Internet of Things (IoT) - Making Us Safer
Internet of Things - from Wikipedia:
The Internet of Things (IoT), also called Internet of Everything, is the network of physical objects or "things" embedded with electronics, software, sensors,
and connectivity to enable objects to exchange data with the production, operator and/or other connected devices based on the infrastructure
of International Telecommunication Union's Global Standards Initiative.
The Internet of Things allows objects to be sensed and controlled remotely across existing network infrastructure,
creating opportunities for more direct integration between the physical world and computer-based systems,
and resulting in improved efficiency, accuracy and economic benefit.
Each thing is uniquely identifiable through its embedded computing system but is able to interoperate within the existing Internet infrastructure.
Experts estimate that the IoT will consist of almost 50 billion objects by 2020.
Can the IoT make us safer? For example, prevent gas explosions? See recent
East Village Gas Explosion and
Images of NYC Gas Explosions.
Most important is to read last semester's technical paper  because this work will be continued this semester.
Your customer works for a utility company and she wants to investigate the security concerns in IoT
and pinpoint a key area that is affected by way of threats, gaps or possibly deficiencies.
Her focus is on wireless sensors used in gas/odor detectors to track leaks in homes, businesses, pipelines, or other related industries.
Your customer is interested in the possibility of creating a wireless sensor for methane detectors that will be installed in both residential and commercial premises.
She knows that these detectors are not mandatory but with proper research and development, they could become a requirement in the near future.
After reviewing several conference papers and scouring the internet, she realized that the gas industry does not have methane detectors
with wireless sensors embedded within the devices.
With wireless sensor technology, in the event of a gas leak they would detect the odor and transmit this information to the Emergency Response Center (ERC)
and possibly notify the customer via phone call, email, or text (with the ability to access to some sort of communication gateway).
We will look for appropriate sensor data, probably on the Internet - see for example,
Free Big Data Sources.
We will then explore the data using, for example, Big Data analytics.
Customer updated project description - 2016.
Questions to Answer
- Are wireless sensors secure enough to meet the demands set forth by Internet of Things?
If not, what security measures should be taken to address these issues?
- How can we ensure that the gas readings (percentage of gas in air) transmitted through the methane detectors are legitimate readings
and not by an intruder hacking the system? (See use case 2). What system should be in place to prevent push data from being manipulated? (See use case 2).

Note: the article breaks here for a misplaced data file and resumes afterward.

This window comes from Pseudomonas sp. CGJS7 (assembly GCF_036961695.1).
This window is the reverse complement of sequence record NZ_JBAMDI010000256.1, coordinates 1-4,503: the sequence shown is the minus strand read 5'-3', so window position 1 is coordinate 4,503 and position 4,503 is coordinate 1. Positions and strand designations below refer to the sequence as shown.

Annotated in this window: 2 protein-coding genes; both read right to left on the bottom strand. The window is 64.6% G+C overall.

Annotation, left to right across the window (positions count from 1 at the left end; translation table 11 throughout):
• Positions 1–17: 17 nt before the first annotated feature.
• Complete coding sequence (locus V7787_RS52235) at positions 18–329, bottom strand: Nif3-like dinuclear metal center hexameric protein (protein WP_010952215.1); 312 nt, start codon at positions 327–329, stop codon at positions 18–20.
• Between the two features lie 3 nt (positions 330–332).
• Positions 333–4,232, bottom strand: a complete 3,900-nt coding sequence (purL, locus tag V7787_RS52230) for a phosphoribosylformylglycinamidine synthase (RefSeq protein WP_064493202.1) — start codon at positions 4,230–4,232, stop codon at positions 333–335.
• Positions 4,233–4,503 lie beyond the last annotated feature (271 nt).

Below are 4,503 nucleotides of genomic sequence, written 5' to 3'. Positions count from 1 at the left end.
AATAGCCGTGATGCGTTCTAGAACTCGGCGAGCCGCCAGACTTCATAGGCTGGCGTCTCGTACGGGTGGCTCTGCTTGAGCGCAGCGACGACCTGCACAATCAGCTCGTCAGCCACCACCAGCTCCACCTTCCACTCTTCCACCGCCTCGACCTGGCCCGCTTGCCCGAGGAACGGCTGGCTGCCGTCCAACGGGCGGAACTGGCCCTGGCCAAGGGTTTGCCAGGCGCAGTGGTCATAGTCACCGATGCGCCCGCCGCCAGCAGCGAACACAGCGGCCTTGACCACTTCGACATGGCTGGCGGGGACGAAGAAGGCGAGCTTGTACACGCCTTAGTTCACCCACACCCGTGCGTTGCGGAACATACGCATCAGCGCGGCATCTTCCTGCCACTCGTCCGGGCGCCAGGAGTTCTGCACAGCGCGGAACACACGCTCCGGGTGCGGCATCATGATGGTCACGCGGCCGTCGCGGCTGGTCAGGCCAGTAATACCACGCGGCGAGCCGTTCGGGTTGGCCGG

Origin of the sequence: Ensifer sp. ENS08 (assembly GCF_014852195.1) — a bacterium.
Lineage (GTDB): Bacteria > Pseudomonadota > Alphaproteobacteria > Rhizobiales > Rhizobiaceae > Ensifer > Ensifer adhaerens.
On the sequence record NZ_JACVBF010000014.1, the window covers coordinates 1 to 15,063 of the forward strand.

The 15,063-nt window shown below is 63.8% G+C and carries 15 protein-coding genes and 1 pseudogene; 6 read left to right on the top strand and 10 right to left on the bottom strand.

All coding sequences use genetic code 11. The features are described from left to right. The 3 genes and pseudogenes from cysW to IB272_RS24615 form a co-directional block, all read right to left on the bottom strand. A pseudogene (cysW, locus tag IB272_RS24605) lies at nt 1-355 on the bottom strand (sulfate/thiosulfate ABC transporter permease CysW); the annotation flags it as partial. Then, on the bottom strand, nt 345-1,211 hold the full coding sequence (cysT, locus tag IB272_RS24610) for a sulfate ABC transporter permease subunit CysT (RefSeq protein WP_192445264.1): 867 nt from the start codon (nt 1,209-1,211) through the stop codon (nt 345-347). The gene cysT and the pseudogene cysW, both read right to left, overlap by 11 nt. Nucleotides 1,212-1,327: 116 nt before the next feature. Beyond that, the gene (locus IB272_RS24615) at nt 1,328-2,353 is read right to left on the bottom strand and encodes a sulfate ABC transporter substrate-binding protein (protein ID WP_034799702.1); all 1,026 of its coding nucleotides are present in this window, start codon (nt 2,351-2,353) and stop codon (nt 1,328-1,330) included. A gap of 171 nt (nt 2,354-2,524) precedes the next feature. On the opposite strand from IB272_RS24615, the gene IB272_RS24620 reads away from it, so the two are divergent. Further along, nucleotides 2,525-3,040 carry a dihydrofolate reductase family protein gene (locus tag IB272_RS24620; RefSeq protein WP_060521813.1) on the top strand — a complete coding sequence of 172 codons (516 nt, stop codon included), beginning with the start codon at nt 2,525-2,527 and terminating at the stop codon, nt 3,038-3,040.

- Should these methane detectors be intrinsically safe?
- Will this methane detector have the ability to capture percent readings of gas in air or solely detect methane?
With the explosive range of gas between 5% to 15% gas in air, should we add additional capabilities to detect this range?
- Implementing wireless sensor technology within methane detectors is a cause for security concerns.
These sensors will be transmitting data to various servers wirelessly.
One can question whether these servers can be hacked and the data manipulated by malicious sources.
- Gas pipes are installed to provide gas service to customers.
Due to stress, weather conditions, contractor damage, and an aging infrastructure; these pipes can be compromised and crack under pressure.
This will cause a leak that can possibly go undetected for a lengthy period.
With the use of wireless sensors installed within the methane detectors, data can be collected and sent to the ERC for review and immediate action.
- There is a gas leak on a customer appliance which triggers the methane detector to transmit a report to the ERC.
The ERC will dispatch a mechanic to perform a leak investigation.
Due to high gas readings and inaccessibility to adjoining properties, the ERC alerts the Fire Department.
Your customer will work with the project team to perform the following tasks:
- Brainstorming project session
- Literture Analysis - find out what literature is available on IoT sensors, especially gas or similar types of sensors - 2 weeks
- Find a source of sensor data - done simultaneously with step 2. If gas sensor data is not available, find similar sensor data - e.g., thermostat data.
- These data will now be analyzed, probably using Big Data analytics
- Develop a plan - 1 week
- Coding - 4-6 weeks
- Testing - 1-2 weeks
- Write technical paper - interspersed with other work
This flowchart is a visual idea of the project.
Although industry specific (somewhat narrow) focusing mostly on the Gas commodity, this process flow should be able to fit other industries.
- Nadime Azizi, Alecia Copeland, John Chun, Matt Ell, Khushbu Kanani, and Zuhair Khoury,
Fall 2015 Technical Paper